Each teacher licensure program is reviewed by the Ohio Department of Higher Education (ODHE) to ensure that it meets both Ohio’s standards and the standards of the disciplinary area (e.g., early childhood, middle childhood, special education). ODHE is not an accreditor — when they render a decision on a program it is considered an approval. Every program is reviewed, and if they meet the standards they are approved. We then report the approvals to the larger accrediting body (NCATE, soon to be CAEP). So it would be incorrect to say an individual teacher licensure program is accredited — they are approved by ODHE, which is not an accreditor. However, those decisions from ODHE, rendered once every seven years, are very important to our accreditor in determining the quality of the individual licensure programs that make up our larger educator preparation unit. As previously mentioned, the accreditor does not review individual programs, but rather the group of all teacher licensure programs as a whole.
Note: Some teacher licensure programs have the option of filing for an additional recognition by a specialized professional association that is aligned with their specific area; for example, the specialized professional association for Integrated Language Arts (7-12) is the National Council of Teachers of English. This type of recognition is not equivalent to accreditation but is a strong indicator of program quality. We will share this report with our accreditor for their consideration as evidence of quality. At this time, many of our teacher licensure programs do not have a specialized professional association to which they can submit a recognition report—so they cannot achieve this type of recognition (through no fault of their own).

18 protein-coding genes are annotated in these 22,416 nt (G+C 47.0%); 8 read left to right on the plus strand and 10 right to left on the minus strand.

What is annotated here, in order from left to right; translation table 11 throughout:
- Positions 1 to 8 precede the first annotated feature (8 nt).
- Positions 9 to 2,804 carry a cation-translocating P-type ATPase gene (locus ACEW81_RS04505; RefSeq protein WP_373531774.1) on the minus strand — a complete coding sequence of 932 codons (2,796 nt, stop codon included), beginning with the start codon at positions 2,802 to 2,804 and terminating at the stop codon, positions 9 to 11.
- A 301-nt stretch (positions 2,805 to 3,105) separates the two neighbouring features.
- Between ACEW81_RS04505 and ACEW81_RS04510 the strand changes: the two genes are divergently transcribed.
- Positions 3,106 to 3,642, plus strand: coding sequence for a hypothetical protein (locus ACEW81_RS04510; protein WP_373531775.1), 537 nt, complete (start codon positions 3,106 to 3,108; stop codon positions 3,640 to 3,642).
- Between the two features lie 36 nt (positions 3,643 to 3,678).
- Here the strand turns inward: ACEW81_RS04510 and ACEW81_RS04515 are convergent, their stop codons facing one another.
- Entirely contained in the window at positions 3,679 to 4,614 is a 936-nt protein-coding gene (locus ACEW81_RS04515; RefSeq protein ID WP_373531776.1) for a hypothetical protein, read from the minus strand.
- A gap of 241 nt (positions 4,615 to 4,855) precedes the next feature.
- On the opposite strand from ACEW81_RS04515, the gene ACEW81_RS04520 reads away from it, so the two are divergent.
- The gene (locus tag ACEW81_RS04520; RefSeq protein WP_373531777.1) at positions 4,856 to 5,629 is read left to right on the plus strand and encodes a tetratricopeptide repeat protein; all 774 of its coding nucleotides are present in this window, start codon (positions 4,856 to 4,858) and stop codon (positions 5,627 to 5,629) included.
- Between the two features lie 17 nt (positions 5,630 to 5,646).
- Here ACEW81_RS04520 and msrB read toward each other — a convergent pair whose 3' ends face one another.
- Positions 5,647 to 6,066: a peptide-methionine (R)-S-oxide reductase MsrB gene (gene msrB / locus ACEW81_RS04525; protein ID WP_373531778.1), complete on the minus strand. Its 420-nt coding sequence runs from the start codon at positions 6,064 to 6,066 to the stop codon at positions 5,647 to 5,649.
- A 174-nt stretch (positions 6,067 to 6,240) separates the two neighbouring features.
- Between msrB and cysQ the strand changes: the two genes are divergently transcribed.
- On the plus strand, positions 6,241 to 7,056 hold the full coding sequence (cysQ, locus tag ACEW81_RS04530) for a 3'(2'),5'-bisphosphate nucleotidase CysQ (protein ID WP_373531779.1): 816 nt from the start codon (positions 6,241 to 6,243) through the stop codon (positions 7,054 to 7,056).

No, not yet. CAEP reviews educator preparation providers every seven years—and we will undergo our first self-study and visit in 2022. Like NCATE, CAEP does not accredit individual programs (for example, early childhood, middle childhood, physical education)—they review and accredit all of the licensure programs as one whole body. They review initial licensure programs and advanced licensure programs—but not endorsements (per the definition provided by ODHE, which dictates the terms of our engagement with CAEP). Endorsements are and will continue to be approved by the Ohio Department of Higher Education. The CAEP standards, briefly are: student knowledge, skills, and dispositions; clinical experience; recruiting, admission criteria, and progression/exit criteria; program completer impact and employer satisfaction; data quality and use of data for program improvement. While CAEP does not currently have standards specifically related to technology and diversity, they are threaded throughout the current standards as themes. CAEP is currently revising their standards with the intent of releasing a new set in late 2020. As noted in the NCATE question, the Ohio Department of Higher Education requires that Kent State maintain accreditation with NCATE or CAEP in the ODHE Guidelines & Procedures for Academic Program Review published most recently in July, 2016. NCATE ceased to issue new accreditation decisions after 2016.